I’ve long been meaning to write down my basic thoughts about how to shoot good landscape photos. These are just my very personal thoughts about my own process, and I’m sure it’s going to be very different for everyone else, and most importantly you have to remember that there are never any set rules in photography. You can go straight against everything I write here and still get phenomenal shots – in fact, when someone who is good enough breaks the rules, that’s usually when you get the best photos.
My basic thought with my photos is to let the viewer discover something new, something you’re not used to seeing in your own everyday life. It could be a new place, a new perspective, a new angle, a new combination of environments and subjects, a new lighting, something that just gets the image to stand out from the crowd.
The light is obviously almost always the key to a good photo (after all, photography means to paint with light). But it doesn’t have to be spectacular or eye-catching light. It just has to be interesting somehow. The worst weather for photography is clearly a sunny, cloudless day, because it just kills everything. Direct sunlight gives harsh contrasts and shadows and is very difficult to work with. An even all-gray weather is pretty boring, but at least you can work with it. The best, in my opinion, is where you have uneven clouds or a very thin cover of clouds, so that different amount of light is let through on different places and directions, creating different lightings with smooth transitions. A thin cloud cover will in fact act as a giant soft box, softening the light from the sun. Even if you can’t always see it with the naked eye, the camera will often catch the small nuances in the lighting, and it’s well worth keeping track of which direction the sun is even on a cloudy day, because it will affect the lighting and shadows in your photos. Different weather phenomena like rain, snow and fog can also help create an interesting photo if used properly.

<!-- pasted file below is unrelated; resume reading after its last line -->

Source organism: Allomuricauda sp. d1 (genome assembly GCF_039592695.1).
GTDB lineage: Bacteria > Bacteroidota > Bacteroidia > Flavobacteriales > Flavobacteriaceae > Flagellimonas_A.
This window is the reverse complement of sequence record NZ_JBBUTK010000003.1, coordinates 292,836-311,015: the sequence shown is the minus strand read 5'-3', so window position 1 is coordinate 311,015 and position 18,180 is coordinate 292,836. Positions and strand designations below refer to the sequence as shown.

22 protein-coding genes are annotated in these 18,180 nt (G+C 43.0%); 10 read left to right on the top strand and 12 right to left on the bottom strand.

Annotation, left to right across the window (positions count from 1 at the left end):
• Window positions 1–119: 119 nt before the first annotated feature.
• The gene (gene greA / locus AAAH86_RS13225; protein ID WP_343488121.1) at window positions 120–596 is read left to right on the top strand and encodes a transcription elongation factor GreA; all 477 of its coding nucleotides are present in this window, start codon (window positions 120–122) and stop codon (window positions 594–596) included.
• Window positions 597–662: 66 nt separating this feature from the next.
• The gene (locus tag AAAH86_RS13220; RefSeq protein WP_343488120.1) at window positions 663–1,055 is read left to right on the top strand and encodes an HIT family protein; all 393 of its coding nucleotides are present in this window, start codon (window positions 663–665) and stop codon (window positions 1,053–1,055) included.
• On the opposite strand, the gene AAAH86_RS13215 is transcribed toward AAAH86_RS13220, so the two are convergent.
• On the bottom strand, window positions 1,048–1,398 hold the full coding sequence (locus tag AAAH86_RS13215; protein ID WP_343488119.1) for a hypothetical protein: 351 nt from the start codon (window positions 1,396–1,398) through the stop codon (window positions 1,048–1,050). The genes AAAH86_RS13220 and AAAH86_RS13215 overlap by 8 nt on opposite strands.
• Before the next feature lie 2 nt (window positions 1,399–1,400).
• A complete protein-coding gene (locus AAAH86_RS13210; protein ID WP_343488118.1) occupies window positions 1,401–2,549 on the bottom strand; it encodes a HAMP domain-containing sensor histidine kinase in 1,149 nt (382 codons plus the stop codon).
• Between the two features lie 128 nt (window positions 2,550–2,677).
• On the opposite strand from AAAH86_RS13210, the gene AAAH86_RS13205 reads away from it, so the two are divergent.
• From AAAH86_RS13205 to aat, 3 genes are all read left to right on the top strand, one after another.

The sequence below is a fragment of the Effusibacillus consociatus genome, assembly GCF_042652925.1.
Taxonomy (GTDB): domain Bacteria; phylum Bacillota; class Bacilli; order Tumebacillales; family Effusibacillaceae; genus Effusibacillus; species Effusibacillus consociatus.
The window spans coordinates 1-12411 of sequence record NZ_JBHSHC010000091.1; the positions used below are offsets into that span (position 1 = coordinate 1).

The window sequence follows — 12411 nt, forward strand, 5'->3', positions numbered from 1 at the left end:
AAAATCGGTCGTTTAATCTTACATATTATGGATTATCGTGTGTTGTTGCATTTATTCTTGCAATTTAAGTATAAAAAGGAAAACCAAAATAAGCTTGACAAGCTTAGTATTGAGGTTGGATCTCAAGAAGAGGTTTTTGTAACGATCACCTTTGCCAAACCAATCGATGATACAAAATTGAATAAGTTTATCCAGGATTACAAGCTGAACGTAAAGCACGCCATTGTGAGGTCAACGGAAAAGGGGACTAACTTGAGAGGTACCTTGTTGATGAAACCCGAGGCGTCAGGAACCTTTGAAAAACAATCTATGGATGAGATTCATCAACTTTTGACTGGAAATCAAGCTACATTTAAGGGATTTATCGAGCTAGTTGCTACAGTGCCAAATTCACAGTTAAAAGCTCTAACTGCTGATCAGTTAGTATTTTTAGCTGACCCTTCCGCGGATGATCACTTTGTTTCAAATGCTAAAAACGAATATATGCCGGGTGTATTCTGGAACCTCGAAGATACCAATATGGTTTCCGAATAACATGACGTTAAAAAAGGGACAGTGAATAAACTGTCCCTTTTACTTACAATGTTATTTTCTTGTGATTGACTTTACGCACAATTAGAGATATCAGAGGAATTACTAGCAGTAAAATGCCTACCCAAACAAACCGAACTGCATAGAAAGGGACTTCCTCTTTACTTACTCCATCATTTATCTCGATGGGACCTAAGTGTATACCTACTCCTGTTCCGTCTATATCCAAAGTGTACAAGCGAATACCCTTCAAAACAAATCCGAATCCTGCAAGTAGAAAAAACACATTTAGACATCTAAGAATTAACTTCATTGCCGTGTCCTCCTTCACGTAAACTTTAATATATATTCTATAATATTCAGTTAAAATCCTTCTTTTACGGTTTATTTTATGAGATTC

The right light and the right weather doesn’t come automatically and they are factors which are pretty much out of the photographer’s hands when it comes to landscape photography (but I do envy studio photographers their possibilities to control all the light in their photos). This of course requires a bit of planning. I usually plan my shoots ahead. I scout locations, first with the help of Google Earth, and possibly by going there ahead of time and checking it out. It’s also important to know how the light falls on different places at different times of day, and for this I use apps like GoldenHourOne and The Photographer’s Ephemeris. Apart from that, I keep track of weather forecasts, light phenomenon, and so on, and when the conditions happen to be right for one of the photo ideas I have planned for, I can execute my plan. For instance, if I know that I need a clear sunset in a certain direction with a low cloud cover for a certain photo idea, I can wait for those conditions and then when all the stars align, I can take that particular photo.
Apart from good light and a good location, you also want to have something of interest to the viewer in the photograph. Most people talk about three layers in the photo – a foreground, a middle layer and a background. There has to be something for the viewer to take in, to see, and to reflect on. Optimally, you want a natural flow in the photograph. You want leading lines to guide the eye to the points of interest that you have chosen. You also have to consider that a camera’s perspective is actually very limited to what our eyes and senses can take in when we are on location. For a person, looking our over a wide ocean with a beautiful horizon can be mesmerisingly beautiful and give an immense feeling of grandeur, but captured on a photo without any additional points of interest that kind of view tends to look pretty flat and only capture a feeling of emptiness. It’s also important to consider the perspective of your photo. Instead of capturing the perspective that we usually see the world from, i.e. at eye level and looking straight at the point of interest, try experimenting with other perspectives that the viewer is probably not as used to. You can place the camera at ground level to one side, you can place it high above on a ledge (or even get a drone for completely new perspectives), and so on. It’s also easy to get the idea that you have to shoot with an ultra wide angle to get everything in the shot, but it’s also worth thinking smaller sometimes, to see if there are details you can zoom in on to get a more interesting composition.